"Wolf Creek 2" begins its theatrical run in Houston today at the AMC Studio 30 movie theater.
The original "Wolf Creek" felt like more of an experiment than anything else. You basically spend an hour getting to know these tourists in Australia who have become stranded after their car breaks down. A man named Mick Taylor (John Jarratt) offers to help fix their vehicle only to turn around and torture them; often leading to Mick chasing his prey and finding solace in the thrill of the hunt. The issue was that most of the horror in the film took place in the last 20-30 minutes of the film. That much character development is admirable, but it quickly grew tiresome and the experiment known as "Wolf Creek" ultimately failed.
It took nine years to get a sequel, but "Wolf Creek 2" has finally surfaced. While the original film allowed its audience to really get to know its victims, the sequel almost seems to throw as many victims as it can under the bus in the span of 106-minutes. Greg McLean returns as writer/director and actor John Jarratt returns as the disturbingly brilliant Mick Taylor, but the film mostly seems to paint Mick as this nasty, untouchable villain who can not only track anything but is everywhere at once. "Wolf Creek 2" is very much Mick Taylor's demented playground.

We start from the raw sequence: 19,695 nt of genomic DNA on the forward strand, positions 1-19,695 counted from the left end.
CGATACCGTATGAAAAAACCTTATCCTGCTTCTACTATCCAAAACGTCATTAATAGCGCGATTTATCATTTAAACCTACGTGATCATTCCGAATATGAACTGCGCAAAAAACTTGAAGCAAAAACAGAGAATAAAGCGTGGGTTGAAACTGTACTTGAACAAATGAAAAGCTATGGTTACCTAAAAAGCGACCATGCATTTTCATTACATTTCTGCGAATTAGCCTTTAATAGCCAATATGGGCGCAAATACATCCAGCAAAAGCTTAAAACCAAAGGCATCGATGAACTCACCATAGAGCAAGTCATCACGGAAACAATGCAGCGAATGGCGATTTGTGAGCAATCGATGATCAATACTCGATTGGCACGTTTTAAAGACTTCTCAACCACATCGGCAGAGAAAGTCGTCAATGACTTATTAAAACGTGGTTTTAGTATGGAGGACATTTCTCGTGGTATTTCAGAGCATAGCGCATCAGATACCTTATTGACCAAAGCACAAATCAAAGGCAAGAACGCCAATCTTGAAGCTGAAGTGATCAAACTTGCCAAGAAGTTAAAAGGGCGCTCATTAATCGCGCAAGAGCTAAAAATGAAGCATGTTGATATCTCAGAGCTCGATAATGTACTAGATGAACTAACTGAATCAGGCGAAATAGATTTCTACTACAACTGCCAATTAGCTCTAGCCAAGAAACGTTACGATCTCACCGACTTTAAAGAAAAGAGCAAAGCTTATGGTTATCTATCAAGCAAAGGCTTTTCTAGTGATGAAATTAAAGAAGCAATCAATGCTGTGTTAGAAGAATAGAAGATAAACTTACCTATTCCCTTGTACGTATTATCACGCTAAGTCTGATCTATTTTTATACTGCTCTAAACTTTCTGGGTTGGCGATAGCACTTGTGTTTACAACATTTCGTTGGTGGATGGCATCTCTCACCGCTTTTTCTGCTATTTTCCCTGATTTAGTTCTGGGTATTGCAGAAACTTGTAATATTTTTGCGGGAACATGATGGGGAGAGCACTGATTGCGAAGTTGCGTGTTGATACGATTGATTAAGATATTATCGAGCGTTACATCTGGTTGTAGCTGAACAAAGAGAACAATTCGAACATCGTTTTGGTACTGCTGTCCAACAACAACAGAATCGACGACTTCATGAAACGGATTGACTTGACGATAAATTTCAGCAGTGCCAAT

While the first film is based on true events, you wonder how much of its sequel is actually true. Also claiming to be based on a true story, "Wolf Creek 2" opens with text revealing that 30,000 people go missing in Australia every year. While most missing individuals are found, some are never seen again. Mick goes pig hunting in the first sequence of the film after receiving a ticket by a pair of over eager cops. The film's over theatrical and "Inception"-like score reveals itself over an exploding head and a demolished car.
Mick has a thing for stabbing his victims in the back, but one of the most grotesque sequences is when he completely dismantles a corpse. After chopping off the poor guy's head, Mick proceeds to chop off the victim's limbs and even guts him but not before slicing off his genitals and playing with them. "Wolf Creek 2" doesn't shy away from showing all of the gory details either. However, since there is so much violence, it almost seems like the film is trying to over-saturate itself with Mick's bloody rampage.
John Jarratt is as magnificent as ever as the disgustingly gruesome Mick Taylor, the film has some welcome yet incredibly obvious shades of both "Mad Max" and "Death Proof," and the horror sequel has a certain amount of shock value that makes it somewhat amusing, but “Wolf Creek 2” is mostly very predictable and a disappointing sequel to what was otherwise an incredibly daring original film.